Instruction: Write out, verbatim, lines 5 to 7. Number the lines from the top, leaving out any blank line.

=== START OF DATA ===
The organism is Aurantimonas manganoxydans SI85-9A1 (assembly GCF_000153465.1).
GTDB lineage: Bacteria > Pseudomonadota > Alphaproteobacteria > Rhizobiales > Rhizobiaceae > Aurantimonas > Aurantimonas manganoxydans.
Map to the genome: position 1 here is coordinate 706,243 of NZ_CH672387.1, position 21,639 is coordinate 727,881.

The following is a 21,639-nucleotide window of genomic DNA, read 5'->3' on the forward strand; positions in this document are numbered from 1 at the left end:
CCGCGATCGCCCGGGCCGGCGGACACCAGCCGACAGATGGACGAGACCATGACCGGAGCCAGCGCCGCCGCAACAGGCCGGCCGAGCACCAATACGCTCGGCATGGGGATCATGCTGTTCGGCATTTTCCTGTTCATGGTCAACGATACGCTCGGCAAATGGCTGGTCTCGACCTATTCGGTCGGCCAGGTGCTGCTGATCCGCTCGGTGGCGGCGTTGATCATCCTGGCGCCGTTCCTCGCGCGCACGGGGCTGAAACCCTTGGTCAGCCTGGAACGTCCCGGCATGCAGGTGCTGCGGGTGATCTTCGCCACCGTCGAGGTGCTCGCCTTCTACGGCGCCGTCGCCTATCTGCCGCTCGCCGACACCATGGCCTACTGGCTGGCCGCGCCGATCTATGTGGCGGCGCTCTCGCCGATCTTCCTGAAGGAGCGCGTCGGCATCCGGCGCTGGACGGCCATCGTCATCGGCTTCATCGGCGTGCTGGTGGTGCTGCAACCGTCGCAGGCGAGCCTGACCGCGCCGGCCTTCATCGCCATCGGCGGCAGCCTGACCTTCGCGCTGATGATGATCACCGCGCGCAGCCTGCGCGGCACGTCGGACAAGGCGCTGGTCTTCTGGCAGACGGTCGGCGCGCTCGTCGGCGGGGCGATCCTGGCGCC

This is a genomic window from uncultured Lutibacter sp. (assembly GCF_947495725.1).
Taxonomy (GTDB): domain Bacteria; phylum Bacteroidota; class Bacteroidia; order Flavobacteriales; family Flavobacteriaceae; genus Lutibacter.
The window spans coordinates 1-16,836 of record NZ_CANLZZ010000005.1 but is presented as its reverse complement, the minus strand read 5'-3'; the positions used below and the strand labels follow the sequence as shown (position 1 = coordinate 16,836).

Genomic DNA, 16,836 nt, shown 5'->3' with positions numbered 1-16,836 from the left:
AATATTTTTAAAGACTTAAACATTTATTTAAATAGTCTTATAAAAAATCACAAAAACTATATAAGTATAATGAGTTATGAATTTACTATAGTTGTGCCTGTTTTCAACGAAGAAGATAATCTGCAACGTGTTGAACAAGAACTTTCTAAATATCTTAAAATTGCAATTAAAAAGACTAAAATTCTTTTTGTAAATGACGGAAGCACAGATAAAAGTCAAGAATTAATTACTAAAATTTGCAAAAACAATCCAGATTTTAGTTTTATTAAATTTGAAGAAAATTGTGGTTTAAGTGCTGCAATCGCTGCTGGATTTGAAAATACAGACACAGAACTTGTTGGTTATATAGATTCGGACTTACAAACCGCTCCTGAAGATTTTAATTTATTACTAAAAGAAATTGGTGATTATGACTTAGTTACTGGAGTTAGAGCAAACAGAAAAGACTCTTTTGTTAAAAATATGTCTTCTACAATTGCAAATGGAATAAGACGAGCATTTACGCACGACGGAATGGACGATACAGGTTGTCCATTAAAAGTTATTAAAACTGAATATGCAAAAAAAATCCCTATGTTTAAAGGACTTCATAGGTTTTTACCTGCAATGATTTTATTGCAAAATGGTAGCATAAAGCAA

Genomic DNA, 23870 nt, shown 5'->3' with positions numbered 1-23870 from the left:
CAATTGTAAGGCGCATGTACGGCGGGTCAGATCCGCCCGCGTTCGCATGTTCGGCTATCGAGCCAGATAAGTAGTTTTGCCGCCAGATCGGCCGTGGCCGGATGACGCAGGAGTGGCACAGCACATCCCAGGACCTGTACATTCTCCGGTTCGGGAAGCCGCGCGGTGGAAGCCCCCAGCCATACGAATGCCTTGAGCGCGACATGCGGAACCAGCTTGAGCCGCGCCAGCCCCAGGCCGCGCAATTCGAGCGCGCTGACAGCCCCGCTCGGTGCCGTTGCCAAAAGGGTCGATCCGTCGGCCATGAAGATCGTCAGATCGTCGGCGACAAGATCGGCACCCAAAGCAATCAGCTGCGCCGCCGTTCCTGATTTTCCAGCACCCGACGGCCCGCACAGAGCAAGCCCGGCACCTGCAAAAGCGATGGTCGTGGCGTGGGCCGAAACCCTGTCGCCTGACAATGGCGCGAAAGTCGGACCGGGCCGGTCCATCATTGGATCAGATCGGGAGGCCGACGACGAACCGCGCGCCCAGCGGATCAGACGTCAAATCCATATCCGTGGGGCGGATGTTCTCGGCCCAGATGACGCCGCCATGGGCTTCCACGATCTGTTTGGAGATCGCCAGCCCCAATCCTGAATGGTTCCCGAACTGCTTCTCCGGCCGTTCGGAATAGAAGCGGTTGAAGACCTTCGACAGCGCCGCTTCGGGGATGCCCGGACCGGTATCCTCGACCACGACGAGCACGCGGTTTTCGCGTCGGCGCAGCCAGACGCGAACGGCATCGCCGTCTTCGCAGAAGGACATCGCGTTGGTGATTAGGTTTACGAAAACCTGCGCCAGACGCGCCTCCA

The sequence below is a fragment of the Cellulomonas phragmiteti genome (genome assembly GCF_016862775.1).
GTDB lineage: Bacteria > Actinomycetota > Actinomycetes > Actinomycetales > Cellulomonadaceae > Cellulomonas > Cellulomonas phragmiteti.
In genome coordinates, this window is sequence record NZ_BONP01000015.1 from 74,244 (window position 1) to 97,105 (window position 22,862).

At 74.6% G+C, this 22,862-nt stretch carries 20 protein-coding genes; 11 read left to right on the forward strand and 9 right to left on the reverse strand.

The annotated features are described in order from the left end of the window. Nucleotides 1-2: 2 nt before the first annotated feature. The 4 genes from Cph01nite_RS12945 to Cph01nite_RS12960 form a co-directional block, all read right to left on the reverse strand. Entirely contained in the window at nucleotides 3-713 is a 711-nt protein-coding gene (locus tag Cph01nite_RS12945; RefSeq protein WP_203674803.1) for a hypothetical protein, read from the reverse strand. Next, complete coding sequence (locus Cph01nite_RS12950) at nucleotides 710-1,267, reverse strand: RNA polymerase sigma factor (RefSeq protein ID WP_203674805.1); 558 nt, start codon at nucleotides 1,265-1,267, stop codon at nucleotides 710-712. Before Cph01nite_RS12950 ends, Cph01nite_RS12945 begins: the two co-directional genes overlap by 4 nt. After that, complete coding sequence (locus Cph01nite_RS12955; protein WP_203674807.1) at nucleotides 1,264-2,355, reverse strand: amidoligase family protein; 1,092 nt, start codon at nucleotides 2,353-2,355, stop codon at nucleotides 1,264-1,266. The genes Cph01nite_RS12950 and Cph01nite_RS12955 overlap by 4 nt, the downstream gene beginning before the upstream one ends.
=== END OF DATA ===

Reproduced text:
CCGCGATCGCCCGGGCCGGCGGACACCAGCCGACAGATGGACGAGACCATGACCGGAGCCAGCGCCGCCGCAACAGGCCGGCCGAGCACCAATACGCTCGGCATGGGGATCATGCTGTTCGGCATTTTCCTGTTCATGGTCAACGATACGCTCGGCAAATGGCTGGTCTCGACCTATTCGGTCGGCCAGGTGCTGCTGATCCGCTCGGTGGCGGCGTTGATCATCCTGGCGCCGTTCCTCGCGCGCACGGGGCTGAAACCCTTGGTCAGCCTGGAACGTCCCGGCATGCAGGTGCTGCGGGTGATCTTCGCCACCGTCGAGGTGCTCGCCTTCTACGGCGCCGTCGCCTATCTGCCGCTCGCCGACACCATGGCCTACTGGCTGGCCGCGCCGATCTATGTGGCGGCGCTCTCGCCGATCTTCCTGAAGGAGCGCGTCGGCATCCGGCGCTGGACGGCCATCGTCATCGGCTTCATCGGCGTGCTGGTGGTGCTGCAACCGTCGCAGGCGAGCCTGACCGCGCCGGCCTTCATCGCCATCGGCGGCAGCCTGACCTTCGCGCTGATGATGATCACCGCGCGCAGCCTGCGCGGCACGTCGGACAAGGCGCTGGTCTTCTGGCAGACGGTCGGCGCGCTCGTCGGCGGGGCGATCCTGGCGCC

This is a genomic window from uncultured Lutibacter sp. (assembly GCF_947495725.1).
Taxonomy (GTDB): domain Bacteria; phylum Bacteroidota; class Bacteroidia; order Flavobacteriales; family Flavobacteriaceae; genus Lutibacter.